A special needs trust is a type of trust designed to benefit individuals with disabilities while preserving their eligibility for government benefits. Special needs trusts can be an invaluable tool for families of individuals with special needs, as they allow them to provide for their loved ones without jeopardizing their ability to receive government assistance.
There are two main types of special needs trusts: third-party trusts and first-party trusts. Third-party trusts are the most common special needs trusts. A third-party special needs trust is a type of trust that is established by someone other than the beneficiary, typically a family member. This type of trust is designed to provide financial support for individuals with disabilities without jeopardizing their eligibility for government benefits such as Medicaid and Supplemental Security Income (SSI).
One of the primary benefits of a third-party special needs trust is that it allows the beneficiary to receive financial support while still maintaining their eligibility for government benefits. This is because the assets in the trust are not considered to be part of the beneficiary’s resources when determining eligibility for government benefits. As a result, the beneficiary can receive support from the trust without having to deplete their own assets. Another benefit of a third-party special needs trust is that it allows the grantor (the person who establishes the trust) to provide for the beneficiary’s long-term needs. The trust can be structured to provide ongoing support for certain expenses of the beneficiary. This can help to ensure that the beneficiary receives the care and support they need without having to rely solely on government benefits.
In addition, a third-party special needs trust can provide greater flexibility and control over the use of funds than government benefits alone. For example, the trust can be structured to allow the trustee (the person responsible for managing the trust) to make distributions for a wide range of expenses that may not be covered by government benefits, such as travel, hobbies, or other forms of entertainment. This can help to improve the beneficiary’s quality of life and provide a greater sense of independence and autonomy.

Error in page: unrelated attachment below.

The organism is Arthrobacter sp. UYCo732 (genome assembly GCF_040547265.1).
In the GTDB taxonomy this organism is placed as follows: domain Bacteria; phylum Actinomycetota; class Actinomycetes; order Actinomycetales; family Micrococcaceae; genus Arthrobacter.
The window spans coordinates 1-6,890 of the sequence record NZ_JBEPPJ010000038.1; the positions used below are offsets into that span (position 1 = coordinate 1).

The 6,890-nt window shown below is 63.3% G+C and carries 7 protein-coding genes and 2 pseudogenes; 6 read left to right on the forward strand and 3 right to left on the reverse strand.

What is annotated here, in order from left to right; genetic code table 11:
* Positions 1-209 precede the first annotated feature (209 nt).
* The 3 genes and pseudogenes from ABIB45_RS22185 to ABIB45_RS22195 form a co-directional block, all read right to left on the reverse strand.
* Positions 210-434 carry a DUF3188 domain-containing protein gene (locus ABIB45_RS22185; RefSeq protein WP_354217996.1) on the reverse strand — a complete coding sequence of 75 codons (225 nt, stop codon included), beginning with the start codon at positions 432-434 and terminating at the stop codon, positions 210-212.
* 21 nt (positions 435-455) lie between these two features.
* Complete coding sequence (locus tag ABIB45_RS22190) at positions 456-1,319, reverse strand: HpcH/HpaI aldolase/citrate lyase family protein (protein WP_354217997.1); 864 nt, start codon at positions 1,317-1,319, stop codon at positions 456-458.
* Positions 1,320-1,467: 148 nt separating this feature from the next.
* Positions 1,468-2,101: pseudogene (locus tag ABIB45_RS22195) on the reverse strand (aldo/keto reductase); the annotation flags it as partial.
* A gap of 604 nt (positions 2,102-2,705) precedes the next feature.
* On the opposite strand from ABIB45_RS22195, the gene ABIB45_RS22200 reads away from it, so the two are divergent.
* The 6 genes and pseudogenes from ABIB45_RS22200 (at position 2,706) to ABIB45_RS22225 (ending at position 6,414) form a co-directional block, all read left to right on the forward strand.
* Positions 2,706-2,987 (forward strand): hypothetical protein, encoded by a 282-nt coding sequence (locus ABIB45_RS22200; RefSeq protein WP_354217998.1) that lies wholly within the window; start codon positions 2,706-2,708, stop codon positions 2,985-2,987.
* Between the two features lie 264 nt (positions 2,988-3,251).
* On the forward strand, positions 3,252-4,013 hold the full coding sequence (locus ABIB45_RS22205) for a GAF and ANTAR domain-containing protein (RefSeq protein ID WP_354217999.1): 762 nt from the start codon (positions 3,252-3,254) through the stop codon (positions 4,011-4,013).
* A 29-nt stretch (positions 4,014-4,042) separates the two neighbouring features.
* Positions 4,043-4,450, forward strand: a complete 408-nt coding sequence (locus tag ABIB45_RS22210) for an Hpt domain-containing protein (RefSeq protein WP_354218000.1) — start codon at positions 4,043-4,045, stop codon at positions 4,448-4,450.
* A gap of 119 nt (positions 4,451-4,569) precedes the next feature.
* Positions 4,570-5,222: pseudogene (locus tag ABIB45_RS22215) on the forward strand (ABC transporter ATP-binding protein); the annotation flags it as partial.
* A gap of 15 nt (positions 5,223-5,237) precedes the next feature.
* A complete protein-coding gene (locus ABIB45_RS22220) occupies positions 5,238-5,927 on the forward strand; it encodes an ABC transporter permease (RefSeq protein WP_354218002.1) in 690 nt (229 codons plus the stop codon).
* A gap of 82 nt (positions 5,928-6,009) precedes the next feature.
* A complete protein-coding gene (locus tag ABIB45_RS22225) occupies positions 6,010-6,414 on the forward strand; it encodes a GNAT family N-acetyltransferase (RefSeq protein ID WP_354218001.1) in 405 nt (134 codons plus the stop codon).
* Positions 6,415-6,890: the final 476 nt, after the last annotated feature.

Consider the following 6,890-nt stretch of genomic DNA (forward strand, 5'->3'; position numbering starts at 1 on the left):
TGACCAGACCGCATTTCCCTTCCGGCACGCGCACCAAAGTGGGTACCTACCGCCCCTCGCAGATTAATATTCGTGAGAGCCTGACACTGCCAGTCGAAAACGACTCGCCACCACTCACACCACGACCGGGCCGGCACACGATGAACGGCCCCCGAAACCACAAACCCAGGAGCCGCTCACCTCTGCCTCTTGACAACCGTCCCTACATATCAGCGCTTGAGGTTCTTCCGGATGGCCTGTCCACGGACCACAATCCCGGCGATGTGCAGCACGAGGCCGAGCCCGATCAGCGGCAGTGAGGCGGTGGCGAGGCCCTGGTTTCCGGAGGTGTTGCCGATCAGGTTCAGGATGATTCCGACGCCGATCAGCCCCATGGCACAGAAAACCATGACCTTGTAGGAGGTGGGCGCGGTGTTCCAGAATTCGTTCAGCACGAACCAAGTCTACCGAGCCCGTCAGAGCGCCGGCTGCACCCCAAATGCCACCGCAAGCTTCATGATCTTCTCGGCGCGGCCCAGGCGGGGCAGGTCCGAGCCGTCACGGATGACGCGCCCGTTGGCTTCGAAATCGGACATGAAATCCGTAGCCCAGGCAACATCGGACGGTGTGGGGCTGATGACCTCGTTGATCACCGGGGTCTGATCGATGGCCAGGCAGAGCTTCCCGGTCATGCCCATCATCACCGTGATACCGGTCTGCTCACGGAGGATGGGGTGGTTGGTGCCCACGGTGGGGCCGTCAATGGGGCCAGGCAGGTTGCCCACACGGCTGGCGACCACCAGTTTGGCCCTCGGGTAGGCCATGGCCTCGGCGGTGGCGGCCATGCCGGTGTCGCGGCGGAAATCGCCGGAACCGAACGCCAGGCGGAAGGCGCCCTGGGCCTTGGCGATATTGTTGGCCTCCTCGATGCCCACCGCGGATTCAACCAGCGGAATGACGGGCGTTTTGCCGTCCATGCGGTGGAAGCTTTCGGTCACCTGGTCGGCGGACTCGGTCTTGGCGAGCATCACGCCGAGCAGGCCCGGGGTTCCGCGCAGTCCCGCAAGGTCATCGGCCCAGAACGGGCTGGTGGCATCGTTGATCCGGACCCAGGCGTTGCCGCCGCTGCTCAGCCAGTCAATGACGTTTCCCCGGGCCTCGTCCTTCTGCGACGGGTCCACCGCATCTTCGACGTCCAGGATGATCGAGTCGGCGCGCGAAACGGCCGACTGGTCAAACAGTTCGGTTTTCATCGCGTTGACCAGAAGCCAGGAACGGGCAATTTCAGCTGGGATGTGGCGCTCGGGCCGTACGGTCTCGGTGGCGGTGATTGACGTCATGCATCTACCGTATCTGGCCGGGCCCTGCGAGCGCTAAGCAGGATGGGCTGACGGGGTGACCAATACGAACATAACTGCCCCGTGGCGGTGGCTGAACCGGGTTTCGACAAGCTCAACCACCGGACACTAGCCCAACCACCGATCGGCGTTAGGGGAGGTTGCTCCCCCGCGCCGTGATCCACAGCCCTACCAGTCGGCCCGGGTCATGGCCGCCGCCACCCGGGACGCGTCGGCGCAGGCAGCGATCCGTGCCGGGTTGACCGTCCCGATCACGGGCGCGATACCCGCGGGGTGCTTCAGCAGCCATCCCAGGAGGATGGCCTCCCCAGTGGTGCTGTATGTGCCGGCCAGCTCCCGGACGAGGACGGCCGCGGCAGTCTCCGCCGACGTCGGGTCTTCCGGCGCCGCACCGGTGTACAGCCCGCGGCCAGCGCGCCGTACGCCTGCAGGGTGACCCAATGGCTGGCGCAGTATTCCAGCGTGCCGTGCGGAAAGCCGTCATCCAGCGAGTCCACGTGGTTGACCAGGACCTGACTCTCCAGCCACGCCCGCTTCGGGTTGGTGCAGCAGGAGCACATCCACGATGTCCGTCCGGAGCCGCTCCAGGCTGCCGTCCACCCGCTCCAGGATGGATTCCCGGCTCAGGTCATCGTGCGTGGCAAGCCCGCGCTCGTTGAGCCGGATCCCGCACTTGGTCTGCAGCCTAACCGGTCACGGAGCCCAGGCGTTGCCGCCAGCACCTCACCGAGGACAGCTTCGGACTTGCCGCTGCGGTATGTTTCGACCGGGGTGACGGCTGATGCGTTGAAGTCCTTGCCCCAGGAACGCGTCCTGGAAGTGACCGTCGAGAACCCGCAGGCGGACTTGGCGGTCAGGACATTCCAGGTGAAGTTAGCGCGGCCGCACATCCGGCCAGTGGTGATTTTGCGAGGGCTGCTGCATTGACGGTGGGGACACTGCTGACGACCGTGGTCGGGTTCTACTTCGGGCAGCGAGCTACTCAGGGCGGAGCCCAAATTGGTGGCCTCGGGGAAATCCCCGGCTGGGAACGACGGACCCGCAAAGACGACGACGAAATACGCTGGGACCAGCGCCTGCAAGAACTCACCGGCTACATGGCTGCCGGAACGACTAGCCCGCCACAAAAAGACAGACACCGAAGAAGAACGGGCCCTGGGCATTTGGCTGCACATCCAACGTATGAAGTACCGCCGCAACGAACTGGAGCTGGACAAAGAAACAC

When establishing a third-party special needs trust, it is important to work with an experienced attorney who is familiar with the laws and regulations governing such trusts. In particular, it is important to ensure that the trust is structured properly to comply with Medicaid and SSI eligibility requirements. This may involve restrictions on the types of distributions that can be made from the trust and limitations on the discretion of the trustee. In addition, it is important to choose a trustee who is capable of managing the trust effectively and who has the beneficiary’s best interests in mind. The trustee must be knowledgeable about the rules and regulations governing special needs trusts and must be able to make distributions that are consistent with the beneficiary’s needs and desires. Another important consideration when establishing a third-party special needs trust is the issue of funding. This may involve contributions from family members, as well as other sources of funding such as life insurance policies.
Overall, a third-party special needs trust can be a powerful tool for providing financial support for individuals with disabilities. By working with an experienced attorney and choosing a trustee who is knowledgeable and trustworthy, families can ensure that their loved ones receive the care and support they need while still maintaining their eligibility for government benefits. Whether you are establishing a trust to provide for a child with special needs or to benefit multiple beneficiaries, a third-party special needs trust can provide peace of mind and financial security for the entire family.
Charlotte-based attorney Christian Perrin is a North Carolina Bar Board Certified Specialist in Estate Planning and Probate Law. Based in Charlotte, Christian and his team serve clients throughout North Carolina and South Carolina.
Disclaimer: This information is intended to stimulate thought and discussion and to provide readers with useful ideas in the area of estate planning. However, this information does not constitute and should not be treated as legal advice or tax advice regarding the use of any particular estate planning technique, device or suggestion. Our law firm does not assume any responsibility for any individual’s reliance on the information presented. Each reader should verify independently all statements made before applying them to a particular fact pattern and should determine independently the legal and tax and other consequences of using any particular device, technique or suggestion.